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Ration Issues

Heroes Remember

When I say rice it could have been a mixture of rice, it could have been a mixture of rice and barley or whatever but the ration was slim. We got a bowl of that or a cup of that cooked twice a day and green watery soup. By this time the Japanese were paying the Canadian, all the Canadian officers the equivalent of the Japanese rank. If we were working we got paid ten cents a day and we don't begrudge the fact that officers got paid. This isn't the reason I feel this way but there was a commissary would come in and they could buy whatever they wanted in that commissary, why, because they were being paid. But it was the other rations and I'll put it this way. If there was any beef at all came into the camp, the Grenadiers got the water it was cooked in and some of our officers got sliced beef , and any number of our fellows will admit it but they were not all like me, they won't speak out. Dr. Crawford and Reid and Grey and Banfield went after the officers of both regiments to provide a mess fund, this was in, this would be in July of ‘42. There was a large number of us were suffering badly from dysentery, we lost a lot of weight. I weighed about 110 lbs. and to provide a little extra mess, now what that meant, they put a tent up and at noon hour those of us that were getting this extra got a gruely rice with sometimes corn beef in it or sometimes something but that helped save my life, I'm positive of that.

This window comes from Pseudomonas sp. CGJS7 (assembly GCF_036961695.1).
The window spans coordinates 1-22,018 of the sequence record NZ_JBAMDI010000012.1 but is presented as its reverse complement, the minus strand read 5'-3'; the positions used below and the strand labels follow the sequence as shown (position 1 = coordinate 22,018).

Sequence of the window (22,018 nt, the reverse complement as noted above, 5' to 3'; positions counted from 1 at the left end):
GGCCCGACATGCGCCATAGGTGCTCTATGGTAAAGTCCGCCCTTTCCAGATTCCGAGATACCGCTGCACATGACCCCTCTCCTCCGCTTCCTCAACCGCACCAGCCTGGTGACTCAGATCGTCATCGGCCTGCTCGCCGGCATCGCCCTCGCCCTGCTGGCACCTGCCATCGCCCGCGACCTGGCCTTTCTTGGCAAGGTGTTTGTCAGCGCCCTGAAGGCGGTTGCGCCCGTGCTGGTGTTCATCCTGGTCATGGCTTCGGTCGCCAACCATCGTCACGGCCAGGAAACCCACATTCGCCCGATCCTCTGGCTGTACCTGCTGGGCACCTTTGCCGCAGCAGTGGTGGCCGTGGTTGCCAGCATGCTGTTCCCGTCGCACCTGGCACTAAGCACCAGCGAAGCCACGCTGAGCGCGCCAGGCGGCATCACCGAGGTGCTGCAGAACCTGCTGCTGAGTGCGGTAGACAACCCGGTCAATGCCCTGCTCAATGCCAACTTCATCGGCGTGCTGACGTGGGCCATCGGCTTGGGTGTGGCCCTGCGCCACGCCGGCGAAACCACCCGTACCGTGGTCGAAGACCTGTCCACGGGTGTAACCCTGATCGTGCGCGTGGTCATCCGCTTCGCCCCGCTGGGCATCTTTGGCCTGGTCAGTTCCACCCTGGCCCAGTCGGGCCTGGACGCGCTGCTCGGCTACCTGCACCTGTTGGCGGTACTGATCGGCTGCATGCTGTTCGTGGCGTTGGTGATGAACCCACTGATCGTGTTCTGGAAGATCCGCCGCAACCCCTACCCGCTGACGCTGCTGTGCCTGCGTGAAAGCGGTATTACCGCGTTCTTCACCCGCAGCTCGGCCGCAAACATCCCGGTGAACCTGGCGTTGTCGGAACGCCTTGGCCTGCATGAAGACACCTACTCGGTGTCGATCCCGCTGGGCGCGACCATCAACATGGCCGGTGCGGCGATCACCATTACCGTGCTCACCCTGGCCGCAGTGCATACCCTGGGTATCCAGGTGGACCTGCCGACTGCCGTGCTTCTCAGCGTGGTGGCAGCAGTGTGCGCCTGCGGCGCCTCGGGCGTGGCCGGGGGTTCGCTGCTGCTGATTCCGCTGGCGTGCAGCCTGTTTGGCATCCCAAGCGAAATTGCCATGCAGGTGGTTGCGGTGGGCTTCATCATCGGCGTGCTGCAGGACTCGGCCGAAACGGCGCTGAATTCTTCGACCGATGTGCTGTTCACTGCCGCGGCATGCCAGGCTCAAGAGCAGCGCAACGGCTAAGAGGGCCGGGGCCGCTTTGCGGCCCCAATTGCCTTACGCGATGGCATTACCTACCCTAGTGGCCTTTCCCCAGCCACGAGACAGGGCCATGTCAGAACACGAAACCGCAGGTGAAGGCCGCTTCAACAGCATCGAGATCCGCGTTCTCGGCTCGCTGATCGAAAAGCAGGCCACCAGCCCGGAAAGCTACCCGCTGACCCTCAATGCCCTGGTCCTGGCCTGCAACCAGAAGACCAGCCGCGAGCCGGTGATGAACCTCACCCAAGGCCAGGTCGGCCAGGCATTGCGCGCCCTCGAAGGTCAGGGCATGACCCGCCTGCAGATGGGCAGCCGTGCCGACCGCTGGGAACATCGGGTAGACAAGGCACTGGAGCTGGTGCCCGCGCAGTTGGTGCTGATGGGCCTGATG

Mr. Atkinson describes North Point's meager rations, made worse for the lower ranks because their own officers were skimming the better food for themselves. He describes how the regiment's doctors interceded to obtain better provisions for the rank and file soldiers.

Harold Atkinson

Harold Atkinson was born on February 14, 1922 in Selkirk, Manitoba. He had three siblings. His father, a First World War Veteran, died when he was nine. His family lived on relief, seven dollars a week, and he helped by delivering papers. He finished grade nine, and then in 1940 enlisted. Mr. Atkinson was eighteen when he joined the Winnipeg Grenadiers. He served in Jamaica, guarding German and Italian nationals at an internment camp. He returned to Canada and then went to Hong Kong with his unit. Mr. Atkinson fought against and was taken prisoner by the Japanese. As a prisoner, he heard several comrades bayoneted to death. Mr. Atkinson worked at Kai Tak airport and in North Point Camp's diphtheria ward. In Omini, Japan he worked as a stevedore at the shipyard. When the war ended, Mr. Atkinson was fortunate enough to be flown home.

Meta Data
Veterans Affairs Canada
Person Interviewed:
Harold Atkinson
War, Conflict or Mission:
Second World War
Hong Kong
Winnipeg Grenadiers
Machine Gunner

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